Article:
Magazine article Online

Internet SEARCH ENGINE Update

Magazine article Online

Internet SEARCH ENGINE Update

Article excerpt

The big change in the search engine space this time is Yahoo!s launch of its own search engine. Instead of relying on Google to provide the bulk of its search results, Yahoo! now has its own Inktomi-based search engine database. Many of the other changes and announcements appear to be a reaction to it.

AltaVista and AlltheWeb, although now owned by Yahoo!, still continue to have their own, unique databases, plus separate, unique search features. Although their image, news, and media databases have been combined, their main Web page databases continue to be separate and continue to be updated. While Yahoo! claims that eventually all will share the same Yahoo! Database-that was originally supposed to have happened late in 2003-it has not yet occurred. The good news is that even when (and if) these engines do have a common database, the advanced search features at each are supposed to continue to be available.

Ask Jeeves has announced that it will be purchasing Interactive Search Holdings, a company that includes the MyWay.com, My Search, My Web Search, iWon, and Excite search sites. These sites currently use either Google results or offer results from several search engines. Once the purchase is completed, these sites are likely to be switched over to Ask Jeeves/Teoma search results. Ask Jeeves has also suspended its Index Express paid submission service for large (over 1,000 URLs) sites, although it continues to accept paid submission from smaller sites. It still has no free submission, although its Teoma search engine (which also provides the bulk of results for Ask Jeeves) has been quite successful at finding most sites, even without the free submission.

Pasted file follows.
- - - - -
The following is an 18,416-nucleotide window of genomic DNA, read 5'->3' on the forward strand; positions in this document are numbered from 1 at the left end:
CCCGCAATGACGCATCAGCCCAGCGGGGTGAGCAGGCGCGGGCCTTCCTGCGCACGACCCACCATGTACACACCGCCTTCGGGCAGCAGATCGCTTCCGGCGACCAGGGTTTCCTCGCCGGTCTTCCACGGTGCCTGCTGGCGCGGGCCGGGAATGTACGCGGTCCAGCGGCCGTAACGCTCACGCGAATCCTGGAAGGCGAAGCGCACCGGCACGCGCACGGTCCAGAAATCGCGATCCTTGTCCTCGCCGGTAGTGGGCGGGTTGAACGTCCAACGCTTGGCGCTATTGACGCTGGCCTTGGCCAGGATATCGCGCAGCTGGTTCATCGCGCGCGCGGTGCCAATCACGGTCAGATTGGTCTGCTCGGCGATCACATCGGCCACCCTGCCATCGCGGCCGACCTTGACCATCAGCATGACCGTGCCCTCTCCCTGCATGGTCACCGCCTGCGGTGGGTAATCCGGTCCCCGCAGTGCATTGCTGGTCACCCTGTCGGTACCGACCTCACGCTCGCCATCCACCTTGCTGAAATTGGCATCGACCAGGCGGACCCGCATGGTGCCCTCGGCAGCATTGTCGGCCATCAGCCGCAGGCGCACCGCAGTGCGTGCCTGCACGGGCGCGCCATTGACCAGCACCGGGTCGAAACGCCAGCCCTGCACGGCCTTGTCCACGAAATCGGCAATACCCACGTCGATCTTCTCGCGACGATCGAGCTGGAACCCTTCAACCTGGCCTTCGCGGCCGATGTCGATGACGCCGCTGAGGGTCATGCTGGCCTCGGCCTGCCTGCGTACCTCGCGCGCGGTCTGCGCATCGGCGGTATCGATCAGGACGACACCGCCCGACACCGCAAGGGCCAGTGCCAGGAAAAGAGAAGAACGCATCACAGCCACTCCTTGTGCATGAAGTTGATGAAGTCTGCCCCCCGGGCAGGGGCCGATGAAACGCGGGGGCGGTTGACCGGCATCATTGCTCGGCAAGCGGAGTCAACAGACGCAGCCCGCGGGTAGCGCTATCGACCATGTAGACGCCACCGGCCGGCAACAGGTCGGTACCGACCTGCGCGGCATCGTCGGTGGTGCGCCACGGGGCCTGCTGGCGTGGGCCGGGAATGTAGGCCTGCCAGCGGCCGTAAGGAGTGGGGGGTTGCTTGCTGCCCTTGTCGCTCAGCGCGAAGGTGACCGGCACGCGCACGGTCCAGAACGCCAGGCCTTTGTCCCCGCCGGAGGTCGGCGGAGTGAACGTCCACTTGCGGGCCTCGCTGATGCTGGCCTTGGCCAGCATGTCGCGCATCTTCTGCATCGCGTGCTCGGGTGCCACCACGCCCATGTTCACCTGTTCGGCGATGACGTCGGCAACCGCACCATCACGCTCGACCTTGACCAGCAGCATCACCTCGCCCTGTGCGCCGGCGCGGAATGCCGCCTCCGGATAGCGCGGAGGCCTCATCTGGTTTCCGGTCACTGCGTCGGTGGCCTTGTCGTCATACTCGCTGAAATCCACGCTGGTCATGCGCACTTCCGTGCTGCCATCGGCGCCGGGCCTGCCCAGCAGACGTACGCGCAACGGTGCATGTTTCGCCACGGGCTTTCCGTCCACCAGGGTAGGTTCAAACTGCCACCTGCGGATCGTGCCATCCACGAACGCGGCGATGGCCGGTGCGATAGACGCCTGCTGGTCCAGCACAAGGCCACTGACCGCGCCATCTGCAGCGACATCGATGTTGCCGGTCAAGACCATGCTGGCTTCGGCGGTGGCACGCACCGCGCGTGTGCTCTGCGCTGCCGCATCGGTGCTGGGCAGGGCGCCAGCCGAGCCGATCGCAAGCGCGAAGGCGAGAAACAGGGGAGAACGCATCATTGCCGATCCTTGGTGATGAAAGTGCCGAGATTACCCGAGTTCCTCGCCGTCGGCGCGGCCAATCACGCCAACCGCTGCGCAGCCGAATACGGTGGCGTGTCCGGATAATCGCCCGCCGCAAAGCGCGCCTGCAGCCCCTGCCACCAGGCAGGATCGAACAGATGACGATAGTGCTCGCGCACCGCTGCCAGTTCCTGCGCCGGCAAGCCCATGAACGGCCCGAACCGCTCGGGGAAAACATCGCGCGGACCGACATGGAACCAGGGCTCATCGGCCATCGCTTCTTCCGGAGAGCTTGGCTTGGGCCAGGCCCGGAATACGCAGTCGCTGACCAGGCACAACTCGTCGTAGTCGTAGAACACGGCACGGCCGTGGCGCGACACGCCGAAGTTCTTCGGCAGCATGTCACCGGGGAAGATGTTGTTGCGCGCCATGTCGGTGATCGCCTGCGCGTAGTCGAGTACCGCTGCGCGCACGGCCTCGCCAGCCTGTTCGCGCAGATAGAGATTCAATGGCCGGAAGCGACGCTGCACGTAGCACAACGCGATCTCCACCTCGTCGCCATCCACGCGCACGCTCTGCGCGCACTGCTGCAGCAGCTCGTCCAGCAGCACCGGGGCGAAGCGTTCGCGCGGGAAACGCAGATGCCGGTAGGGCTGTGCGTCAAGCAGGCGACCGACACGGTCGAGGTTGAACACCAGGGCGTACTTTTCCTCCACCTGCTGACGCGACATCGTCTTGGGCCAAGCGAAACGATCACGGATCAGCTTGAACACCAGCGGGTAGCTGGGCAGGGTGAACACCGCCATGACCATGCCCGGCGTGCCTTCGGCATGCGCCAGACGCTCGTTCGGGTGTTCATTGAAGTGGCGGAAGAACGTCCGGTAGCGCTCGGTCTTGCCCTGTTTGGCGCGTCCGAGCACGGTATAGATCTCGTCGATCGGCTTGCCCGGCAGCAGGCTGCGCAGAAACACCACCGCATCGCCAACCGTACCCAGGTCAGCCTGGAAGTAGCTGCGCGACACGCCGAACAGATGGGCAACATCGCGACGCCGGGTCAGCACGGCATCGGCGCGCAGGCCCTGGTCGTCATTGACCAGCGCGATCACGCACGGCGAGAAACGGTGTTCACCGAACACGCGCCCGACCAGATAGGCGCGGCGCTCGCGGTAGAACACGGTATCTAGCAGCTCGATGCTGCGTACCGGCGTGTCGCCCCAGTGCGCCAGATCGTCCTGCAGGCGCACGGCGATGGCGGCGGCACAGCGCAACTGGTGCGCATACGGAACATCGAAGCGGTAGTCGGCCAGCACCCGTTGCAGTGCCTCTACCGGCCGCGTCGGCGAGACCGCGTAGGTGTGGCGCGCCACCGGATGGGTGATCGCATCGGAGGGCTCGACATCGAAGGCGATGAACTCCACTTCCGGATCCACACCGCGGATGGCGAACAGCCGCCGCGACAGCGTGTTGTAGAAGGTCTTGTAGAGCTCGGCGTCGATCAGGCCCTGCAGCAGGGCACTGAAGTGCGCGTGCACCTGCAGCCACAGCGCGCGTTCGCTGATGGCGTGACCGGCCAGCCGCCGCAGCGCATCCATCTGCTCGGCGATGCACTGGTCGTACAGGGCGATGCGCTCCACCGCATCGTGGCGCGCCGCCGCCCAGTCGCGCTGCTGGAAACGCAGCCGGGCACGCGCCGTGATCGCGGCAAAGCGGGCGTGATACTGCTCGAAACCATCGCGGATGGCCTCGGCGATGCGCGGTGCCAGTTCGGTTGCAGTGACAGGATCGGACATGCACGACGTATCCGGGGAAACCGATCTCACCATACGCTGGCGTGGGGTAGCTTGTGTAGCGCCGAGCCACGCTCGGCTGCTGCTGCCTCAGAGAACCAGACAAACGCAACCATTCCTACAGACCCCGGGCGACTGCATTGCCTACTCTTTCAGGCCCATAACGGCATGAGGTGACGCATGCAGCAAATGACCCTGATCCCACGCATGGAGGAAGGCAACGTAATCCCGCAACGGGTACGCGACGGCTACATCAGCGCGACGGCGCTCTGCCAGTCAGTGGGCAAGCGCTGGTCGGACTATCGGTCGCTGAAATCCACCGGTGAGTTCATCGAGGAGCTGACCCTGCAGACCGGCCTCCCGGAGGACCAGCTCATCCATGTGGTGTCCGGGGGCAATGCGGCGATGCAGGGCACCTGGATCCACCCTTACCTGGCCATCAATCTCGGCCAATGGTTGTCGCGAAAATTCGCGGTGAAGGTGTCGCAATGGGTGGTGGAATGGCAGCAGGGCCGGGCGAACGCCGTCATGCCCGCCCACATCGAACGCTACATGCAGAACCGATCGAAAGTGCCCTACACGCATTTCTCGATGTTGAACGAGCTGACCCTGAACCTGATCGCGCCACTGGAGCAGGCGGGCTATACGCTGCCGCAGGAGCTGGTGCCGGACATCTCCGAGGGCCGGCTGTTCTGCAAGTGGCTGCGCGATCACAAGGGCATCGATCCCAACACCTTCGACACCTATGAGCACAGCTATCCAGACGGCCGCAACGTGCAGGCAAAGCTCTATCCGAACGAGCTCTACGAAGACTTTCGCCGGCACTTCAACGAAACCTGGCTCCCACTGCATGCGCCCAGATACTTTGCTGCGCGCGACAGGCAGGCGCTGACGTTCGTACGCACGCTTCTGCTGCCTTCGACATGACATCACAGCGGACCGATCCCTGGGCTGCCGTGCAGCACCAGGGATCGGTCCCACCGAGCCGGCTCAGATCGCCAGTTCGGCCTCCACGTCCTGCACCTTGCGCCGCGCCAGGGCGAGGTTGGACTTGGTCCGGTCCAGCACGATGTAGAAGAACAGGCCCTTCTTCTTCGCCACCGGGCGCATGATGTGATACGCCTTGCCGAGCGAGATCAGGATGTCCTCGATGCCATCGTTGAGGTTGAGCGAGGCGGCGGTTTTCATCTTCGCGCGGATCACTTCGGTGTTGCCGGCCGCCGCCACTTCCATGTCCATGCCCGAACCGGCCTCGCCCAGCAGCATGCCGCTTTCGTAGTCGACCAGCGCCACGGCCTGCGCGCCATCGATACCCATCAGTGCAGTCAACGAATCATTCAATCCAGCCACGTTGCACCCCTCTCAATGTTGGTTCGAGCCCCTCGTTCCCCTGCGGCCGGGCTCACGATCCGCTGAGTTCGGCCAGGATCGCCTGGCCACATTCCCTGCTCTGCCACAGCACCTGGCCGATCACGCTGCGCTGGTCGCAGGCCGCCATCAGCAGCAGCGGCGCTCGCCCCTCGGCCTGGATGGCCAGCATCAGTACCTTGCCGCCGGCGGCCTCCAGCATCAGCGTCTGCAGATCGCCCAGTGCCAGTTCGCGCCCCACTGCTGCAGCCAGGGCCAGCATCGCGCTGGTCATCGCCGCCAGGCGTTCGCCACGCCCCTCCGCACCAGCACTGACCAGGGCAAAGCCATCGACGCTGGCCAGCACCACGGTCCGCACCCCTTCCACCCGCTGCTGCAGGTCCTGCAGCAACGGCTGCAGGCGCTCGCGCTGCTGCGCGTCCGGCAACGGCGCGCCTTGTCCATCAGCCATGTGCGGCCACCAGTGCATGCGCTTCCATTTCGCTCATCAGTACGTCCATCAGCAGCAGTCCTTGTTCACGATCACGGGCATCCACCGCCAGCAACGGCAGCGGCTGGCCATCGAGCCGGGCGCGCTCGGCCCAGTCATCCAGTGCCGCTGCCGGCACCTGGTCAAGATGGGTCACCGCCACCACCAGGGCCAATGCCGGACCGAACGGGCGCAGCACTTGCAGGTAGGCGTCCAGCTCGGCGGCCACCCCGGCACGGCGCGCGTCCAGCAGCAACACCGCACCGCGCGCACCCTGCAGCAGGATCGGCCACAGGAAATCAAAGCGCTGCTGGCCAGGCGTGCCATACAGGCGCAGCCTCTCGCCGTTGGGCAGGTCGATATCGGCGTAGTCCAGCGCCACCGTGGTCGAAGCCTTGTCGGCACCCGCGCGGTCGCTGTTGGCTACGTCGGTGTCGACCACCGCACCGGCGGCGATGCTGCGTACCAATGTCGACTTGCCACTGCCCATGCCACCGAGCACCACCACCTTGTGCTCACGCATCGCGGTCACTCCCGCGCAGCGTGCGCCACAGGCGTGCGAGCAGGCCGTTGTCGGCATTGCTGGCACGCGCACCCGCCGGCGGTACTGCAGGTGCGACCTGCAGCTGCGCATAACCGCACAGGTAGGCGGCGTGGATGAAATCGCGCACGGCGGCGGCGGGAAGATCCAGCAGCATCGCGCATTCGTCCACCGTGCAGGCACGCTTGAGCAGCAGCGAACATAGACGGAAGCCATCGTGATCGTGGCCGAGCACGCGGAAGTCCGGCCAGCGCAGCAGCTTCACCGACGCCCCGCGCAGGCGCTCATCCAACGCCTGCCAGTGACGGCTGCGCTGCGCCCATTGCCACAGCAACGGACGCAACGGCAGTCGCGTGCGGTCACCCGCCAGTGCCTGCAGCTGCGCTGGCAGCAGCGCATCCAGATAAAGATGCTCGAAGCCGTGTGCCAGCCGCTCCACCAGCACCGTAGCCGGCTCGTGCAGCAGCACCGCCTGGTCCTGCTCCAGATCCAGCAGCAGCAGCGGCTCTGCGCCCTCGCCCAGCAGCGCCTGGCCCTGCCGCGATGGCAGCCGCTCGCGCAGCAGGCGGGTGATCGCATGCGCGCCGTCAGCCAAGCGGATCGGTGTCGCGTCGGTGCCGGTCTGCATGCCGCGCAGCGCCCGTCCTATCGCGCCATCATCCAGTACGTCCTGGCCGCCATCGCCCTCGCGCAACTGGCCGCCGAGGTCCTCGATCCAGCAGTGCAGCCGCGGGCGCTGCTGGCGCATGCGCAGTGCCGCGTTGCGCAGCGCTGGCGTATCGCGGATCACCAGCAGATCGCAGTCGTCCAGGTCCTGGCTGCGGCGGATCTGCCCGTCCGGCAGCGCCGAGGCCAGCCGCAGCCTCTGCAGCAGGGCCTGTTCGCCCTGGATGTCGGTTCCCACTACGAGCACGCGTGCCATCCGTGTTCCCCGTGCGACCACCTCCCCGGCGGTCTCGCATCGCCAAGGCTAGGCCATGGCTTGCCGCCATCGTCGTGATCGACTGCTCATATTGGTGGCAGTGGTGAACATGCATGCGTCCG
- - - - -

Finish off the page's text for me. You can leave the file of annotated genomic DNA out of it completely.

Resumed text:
Gigablast continues to add new features. The latest additions are the links to archived pages for each of the URLs in a results list. This is in addition to the cached archive of that page. The new links are labeled as "older copies" and link directly to the Internet Archive's Wayback Machine. Gigablast has added a related concept section called Giga Bits, which displays at the top of the search results page. One more small change-Gigablast now has stop words. Very common words, such as "a," "is," and "the," will not be searched. Gigablast does display a message noting which terms have been ignored. Put a "+" in front of terms or include them within quotation marks as part of a phrase search to search them.

Google announced an expanded Web database (from 3.3 billion to 4.285 billion) and an enlarged image database (doubled to about 880 million images). Google's last announced increase went to 3.3 billion a few days after AlltheWeb announced a larger number than Google's previous number; similarly, the timing of this Google announcement was on the same day that Yahoo! announced dropping Google and the launch of its own database. With that being said, Google's database growth is still significant. On several actual searches, it does not seem to find that much more than it did before the announcement. On a few, Yahoo! finds even more results than Google. Yet for most searches I tested, Google still retrieves more results than the others. In other Google developments, the Google news alerts have expanded beyond English, to French, German, Italian, and Spanish. Google Labs has a new experiment providing access to the Froogle shopping engine via wireless devices such as mobile phones and PDAs. …

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